a. Corporate tax rate of 11.5%
b. Dividend tax rate of 15%, total tax rate of 24.5%
For a foreign investor, the dividend tax rate is 4% and a total tax rate of 15%.

The benefit period is for 7 years. If at least 25% of the company is foreign owned then the benefit period is 10 years.

A. Greenfield (new) investment- at least 300,000 NIS
B. Expansion- at least 300,000 NIS or an amount equal to the "approved rate" of the productive assets (the higher of the two) as in the table below:

Value of productive assets (mil NIS)
Required investment as % of the productive assets
Up 140

3. Strategic program: This program is intended mainly for large multi-national companies meeting the following criteria: an annual turnover of at least 13 billion NIS and a minimum investment of 600 million NIS in the project itself. Location: Priority Area A
Benefits include:
a. Corporate tax – 0% (i.e. complete tax exemption)
b. Dividend tax – 0%
c. Benefit period – 10 years

Accelerated Depreciation

An Approved/Preferred Investment is entitled to accelerated depreciation on its property and equipment. During the first five-year period of operation for these assets, the company may depreciate its assets for tax purposes at 200% of the ordinary rate of depreciation for equipment and 400% of the ordinary rate for buildings. Depreciation on buildings shall not exceed 20% per annum.

Advanced Rulings: To provide greater certainty, investors choosing one of the automatic tax programs may apply to the Israel Tax Authority for an advanced (or pre-) ruling to ascertain the scope of the benefits he will be entitled to if he meets the investment conditions as stated in the Law.

A Foreign Investment Intensive Company: A company that is 90% foreign owned, which has an approved investment program of at least $20 million and is internationally competitive, will be granted an extra 5 years of tax benefits.

Right to Private Ownership and Establishment

The Israeli legal system protects the right of both foreign and domestic entities to establish and own business enterprises, as well as the right to engage in remunerative activity. Private enterprises are free to establish, acquire, and dispose of interests in business enterprises. As part of its current privatization efforts, the Israeli government actively encourages foreign investment in privatizing government owned entities.

Israel has a law against unfair competition. It is government policy to equalize competition between private and public enterprises, although the existence of monopolies and oligopolies in several sectors stifles competition. In the case of monopolies, defined as entities that supply more than 50% of the market, the government controls prices.

Protection of Property Rights

Israel has a modern legal system based on British common law that provides effective means for enforcing property and contractual rights. Courts are independent. Israeli civil procedures provide that judgments of foreign courts may be accepted and enforced by local courts. Secured interests in property are recognized and enforced by the Israeli judicial system. A reliable system of recording such security interests exists.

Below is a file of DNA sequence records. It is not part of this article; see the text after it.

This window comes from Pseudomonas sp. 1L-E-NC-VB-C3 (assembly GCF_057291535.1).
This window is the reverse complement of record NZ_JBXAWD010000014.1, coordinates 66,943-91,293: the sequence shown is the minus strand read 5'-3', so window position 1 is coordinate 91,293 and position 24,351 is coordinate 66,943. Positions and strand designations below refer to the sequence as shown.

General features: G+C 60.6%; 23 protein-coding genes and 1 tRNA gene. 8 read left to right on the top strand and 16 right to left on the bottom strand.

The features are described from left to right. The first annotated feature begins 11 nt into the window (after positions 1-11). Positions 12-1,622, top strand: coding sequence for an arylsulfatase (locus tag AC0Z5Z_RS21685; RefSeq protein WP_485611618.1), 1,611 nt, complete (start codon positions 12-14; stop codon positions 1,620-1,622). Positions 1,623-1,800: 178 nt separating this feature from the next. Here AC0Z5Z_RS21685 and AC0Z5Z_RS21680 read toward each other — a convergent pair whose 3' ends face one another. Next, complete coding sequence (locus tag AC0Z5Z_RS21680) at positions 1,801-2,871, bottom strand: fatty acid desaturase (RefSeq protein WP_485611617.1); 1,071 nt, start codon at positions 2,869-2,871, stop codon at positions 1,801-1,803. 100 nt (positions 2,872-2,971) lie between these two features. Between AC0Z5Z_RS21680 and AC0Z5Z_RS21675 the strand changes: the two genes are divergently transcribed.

Patent protection is provided for twenty years from filing. Both product and process patent protection for pharmaceuticals are permitted. However the Israeli patent system still allows for pre-grant opposition to patents, which may result in significant delays for some applicants. Israel employs compulsory licensing in very limited circumstances, mostly when the product is not being supplied in Israel on reasonable terms.

Israel is a Member of the WTO and the World Intellectual Property Organization (WIPO). It is a signatory to the Berne Convention for the Protection of Literary and Artistic Works, the Universal Copyright Convention, the Paris Convention for the Protection of Industrial Property, and the Patent Cooperation Treaty. Israel was obligated to implement the WTO Agreement on Trade-Related Aspects of Intellectual Property Rights (TRIPS) by January 1, 2000.

Of particular importance is the inadequate protection against unfair commercial use of data generated to obtain marketing approval for pharmaceuticals. Administrative delays at the Ministry of Health further erode the ability of U.S. pharmaceutical companies to obtain a fair term of protection, even if they submit registration requests in Israel immediately upon approval in the United States. Israel’s use of a pre-grant opposition system for patents impairs the ability of rights holders to protect innovation. In 2005, Israel reduced the term of extension of pharmaceutical patent protection provided to compensate for delays in obtaining regulatory approval of a drug. The 2005 legislation has discouraged U.S. companies from substantial investment in the health sector. However, a recent agreement between the Israeli government and the United States seeks to address this issue. Future promised changes in legislation will improve protection and reduce administrative delays.

Investors in real property, whether personal or commercial, should note that Israel is negotiating with the Palestinian Authority to determine the final status of the Israeli-occupied West Bank. While the final status negotiations are likely to ensure adequate protection of property rights in the event of a change in sovereign authority, investors should factor possible sovereignty changes into their investment decisions.


Israel's present copyright law is based on the United Kingdom Copyright Act of 1911, with subsequent amendments. Protections include the exclusive right to (a) copy or reproduce the work; (b) produce, reproduce, perform or publish translations; (c) publicly perform plays or novels; and (d) make recordings of literary, dramatic or musical works. Criminal penalties are also provided for certain commercial infringing activities.